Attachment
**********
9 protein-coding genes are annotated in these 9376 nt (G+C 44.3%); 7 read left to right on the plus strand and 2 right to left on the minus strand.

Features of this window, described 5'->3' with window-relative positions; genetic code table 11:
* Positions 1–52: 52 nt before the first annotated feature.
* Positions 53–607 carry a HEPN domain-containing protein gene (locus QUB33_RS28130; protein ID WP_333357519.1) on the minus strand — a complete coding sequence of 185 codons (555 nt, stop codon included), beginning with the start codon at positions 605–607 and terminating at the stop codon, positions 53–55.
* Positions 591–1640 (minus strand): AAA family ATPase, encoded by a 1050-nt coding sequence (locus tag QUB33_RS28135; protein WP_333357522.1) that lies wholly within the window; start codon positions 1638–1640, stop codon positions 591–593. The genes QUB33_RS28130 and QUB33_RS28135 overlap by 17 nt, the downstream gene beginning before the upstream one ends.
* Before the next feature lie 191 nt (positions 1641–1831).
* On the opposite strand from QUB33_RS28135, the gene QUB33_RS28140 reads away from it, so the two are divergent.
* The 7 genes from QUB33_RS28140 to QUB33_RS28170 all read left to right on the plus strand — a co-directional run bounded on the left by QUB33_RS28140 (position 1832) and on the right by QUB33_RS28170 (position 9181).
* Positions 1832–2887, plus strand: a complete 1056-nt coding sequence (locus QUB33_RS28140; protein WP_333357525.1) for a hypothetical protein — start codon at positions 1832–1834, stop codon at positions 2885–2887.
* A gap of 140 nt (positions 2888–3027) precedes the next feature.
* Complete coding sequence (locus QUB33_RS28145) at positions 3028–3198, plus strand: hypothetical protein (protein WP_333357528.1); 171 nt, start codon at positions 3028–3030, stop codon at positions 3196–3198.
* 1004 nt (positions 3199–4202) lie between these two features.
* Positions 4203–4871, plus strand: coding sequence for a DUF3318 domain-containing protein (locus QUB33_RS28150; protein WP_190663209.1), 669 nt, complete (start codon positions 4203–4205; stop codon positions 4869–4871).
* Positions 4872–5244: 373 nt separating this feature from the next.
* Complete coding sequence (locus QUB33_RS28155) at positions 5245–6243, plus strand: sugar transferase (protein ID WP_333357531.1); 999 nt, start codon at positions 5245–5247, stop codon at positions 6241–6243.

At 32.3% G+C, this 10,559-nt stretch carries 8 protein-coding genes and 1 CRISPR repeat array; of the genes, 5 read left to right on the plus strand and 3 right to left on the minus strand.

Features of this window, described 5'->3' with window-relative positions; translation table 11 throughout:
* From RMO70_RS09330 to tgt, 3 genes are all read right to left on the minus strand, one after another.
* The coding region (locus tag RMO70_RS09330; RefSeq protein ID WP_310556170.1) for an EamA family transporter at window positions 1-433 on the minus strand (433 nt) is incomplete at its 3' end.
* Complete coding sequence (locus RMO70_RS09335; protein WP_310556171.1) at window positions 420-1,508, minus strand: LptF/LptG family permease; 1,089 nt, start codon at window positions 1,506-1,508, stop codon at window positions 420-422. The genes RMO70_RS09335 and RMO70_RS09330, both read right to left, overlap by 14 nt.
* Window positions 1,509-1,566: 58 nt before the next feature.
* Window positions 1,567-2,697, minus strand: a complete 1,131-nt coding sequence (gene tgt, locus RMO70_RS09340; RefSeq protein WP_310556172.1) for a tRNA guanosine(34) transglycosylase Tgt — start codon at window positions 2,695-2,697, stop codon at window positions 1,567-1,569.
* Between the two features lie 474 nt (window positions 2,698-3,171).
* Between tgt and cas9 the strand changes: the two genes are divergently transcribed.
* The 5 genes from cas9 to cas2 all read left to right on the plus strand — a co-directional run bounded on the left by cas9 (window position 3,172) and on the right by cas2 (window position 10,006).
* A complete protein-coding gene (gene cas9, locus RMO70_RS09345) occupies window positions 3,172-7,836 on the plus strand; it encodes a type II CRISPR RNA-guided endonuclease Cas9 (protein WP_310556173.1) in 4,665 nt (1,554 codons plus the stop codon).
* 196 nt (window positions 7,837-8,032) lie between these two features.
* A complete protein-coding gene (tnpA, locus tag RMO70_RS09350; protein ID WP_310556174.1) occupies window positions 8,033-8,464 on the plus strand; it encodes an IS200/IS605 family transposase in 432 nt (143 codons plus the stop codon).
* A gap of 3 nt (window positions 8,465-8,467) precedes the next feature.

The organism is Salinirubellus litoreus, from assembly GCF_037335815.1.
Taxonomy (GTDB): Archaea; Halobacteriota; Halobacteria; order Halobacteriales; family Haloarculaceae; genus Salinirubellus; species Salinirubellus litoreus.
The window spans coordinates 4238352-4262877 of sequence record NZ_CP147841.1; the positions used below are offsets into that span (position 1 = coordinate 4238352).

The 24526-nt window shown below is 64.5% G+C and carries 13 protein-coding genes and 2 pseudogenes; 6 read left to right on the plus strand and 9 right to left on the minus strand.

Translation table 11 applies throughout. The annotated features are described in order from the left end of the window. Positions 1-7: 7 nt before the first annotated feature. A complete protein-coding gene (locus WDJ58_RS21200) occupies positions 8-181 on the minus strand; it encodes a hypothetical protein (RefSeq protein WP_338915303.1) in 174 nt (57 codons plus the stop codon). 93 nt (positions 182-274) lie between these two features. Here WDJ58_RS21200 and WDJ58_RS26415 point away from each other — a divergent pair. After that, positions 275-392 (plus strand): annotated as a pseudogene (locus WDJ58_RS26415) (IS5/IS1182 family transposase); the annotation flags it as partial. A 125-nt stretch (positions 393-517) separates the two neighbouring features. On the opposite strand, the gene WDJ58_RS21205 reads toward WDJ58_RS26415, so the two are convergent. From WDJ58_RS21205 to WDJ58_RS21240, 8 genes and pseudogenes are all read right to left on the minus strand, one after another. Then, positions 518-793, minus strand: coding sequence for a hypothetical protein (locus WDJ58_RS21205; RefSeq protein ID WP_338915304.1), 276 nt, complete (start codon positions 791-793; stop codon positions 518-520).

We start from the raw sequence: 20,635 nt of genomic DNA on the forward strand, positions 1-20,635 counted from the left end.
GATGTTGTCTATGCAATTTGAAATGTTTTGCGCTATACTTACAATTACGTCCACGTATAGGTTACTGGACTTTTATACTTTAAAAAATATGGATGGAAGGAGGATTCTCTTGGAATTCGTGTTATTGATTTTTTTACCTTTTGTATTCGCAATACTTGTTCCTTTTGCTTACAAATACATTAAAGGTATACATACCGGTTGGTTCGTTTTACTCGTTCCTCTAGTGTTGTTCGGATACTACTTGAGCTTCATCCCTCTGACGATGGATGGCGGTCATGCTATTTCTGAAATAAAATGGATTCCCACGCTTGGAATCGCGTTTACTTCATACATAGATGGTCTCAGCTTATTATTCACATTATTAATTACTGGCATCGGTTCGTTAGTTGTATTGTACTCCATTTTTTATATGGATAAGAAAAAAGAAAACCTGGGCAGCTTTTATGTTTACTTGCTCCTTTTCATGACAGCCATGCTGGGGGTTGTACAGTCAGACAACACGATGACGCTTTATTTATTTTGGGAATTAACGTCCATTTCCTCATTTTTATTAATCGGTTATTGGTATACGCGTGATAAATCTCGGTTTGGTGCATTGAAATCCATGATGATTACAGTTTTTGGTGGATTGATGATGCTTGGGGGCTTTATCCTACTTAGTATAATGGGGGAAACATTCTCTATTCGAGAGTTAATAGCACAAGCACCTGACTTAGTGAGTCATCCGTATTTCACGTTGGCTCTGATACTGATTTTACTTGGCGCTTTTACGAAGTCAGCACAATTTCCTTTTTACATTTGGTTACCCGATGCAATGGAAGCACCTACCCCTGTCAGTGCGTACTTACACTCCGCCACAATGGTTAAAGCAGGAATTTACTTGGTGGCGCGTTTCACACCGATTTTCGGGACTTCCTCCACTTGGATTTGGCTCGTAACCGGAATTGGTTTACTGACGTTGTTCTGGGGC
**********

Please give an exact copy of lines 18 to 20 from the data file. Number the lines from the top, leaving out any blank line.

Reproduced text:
* From RMO70_RS09330 to tgt, 3 genes are all read right to left on the minus strand, one after another.
* The coding region (locus tag RMO70_RS09330; RefSeq protein ID WP_310556170.1) for an EamA family transporter at window positions 1-433 on the minus strand (433 nt) is incomplete at its 3' end.
* Complete coding sequence (locus RMO70_RS09335; protein WP_310556171.1) at window positions 420-1,508, minus strand: LptF/LptG family permease; 1,089 nt, start codon at window positions 1,506-1,508, stop codon at window positions 420-422. The genes RMO70_RS09335 and RMO70_RS09330, both read right to left, overlap by 14 nt.